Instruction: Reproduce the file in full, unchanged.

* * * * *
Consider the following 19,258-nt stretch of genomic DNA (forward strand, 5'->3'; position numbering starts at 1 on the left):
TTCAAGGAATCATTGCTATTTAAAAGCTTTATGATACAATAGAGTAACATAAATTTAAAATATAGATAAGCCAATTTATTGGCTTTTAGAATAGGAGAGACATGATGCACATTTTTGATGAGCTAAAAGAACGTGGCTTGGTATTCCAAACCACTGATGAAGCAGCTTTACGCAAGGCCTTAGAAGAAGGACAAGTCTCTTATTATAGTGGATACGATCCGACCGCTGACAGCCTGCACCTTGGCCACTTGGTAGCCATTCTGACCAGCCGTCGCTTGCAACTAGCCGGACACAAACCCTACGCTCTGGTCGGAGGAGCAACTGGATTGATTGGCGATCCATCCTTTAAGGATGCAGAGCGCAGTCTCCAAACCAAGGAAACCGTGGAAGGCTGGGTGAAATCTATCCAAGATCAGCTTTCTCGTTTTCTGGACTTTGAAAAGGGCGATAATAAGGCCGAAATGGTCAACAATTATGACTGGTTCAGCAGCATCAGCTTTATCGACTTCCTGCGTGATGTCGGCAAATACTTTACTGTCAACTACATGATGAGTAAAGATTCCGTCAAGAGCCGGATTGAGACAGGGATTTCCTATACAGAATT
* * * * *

Consider the following 19,258-nt stretch of genomic DNA (forward strand, 5'->3'; position numbering starts at 1 on the left):
TTCAAGGAATCATTGCTATTTAAAAGCTTTATGATACAATAGAGTAACATAAATTTAAAATATAGATAAGCCAATTTATTGGCTTTTAGAATAGGAGAGACATGATGCACATTTTTGATGAGCTAAAAGAACGTGGCTTGGTATTCCAAACCACTGATGAAGCAGCTTTACGCAAGGCCTTAGAAGAAGGACAAGTCTCTTATTATAGTGGATACGATCCGACCGCTGACAGCCTGCACCTTGGCCACTTGGTAGCCATTCTGACCAGCCGTCGCTTGCAACTAGCCGGACACAAACCCTACGCTCTGGTCGGAGGAGCAACTGGATTGATTGGCGATCCATCCTTTAAGGATGCAGAGCGCAGTCTCCAAACCAAGGAAACCGTGGAAGGCTGGGTGAAATCTATCCAAGATCAGCTTTCTCGTTTTCTGGACTTTGAAAAGGGCGATAATAAGGCCGAAATGGTCAACAATTATGACTGGTTCAGCAGCATCAGCTTTATCGACTTCCTGCGTGATGTCGGCAAATACTTTACTGTCAACTACATGATGAGTAAAGATTCCGTCAAGAGCCGGATTGAGACAGGGATTTCCTATACAGAATT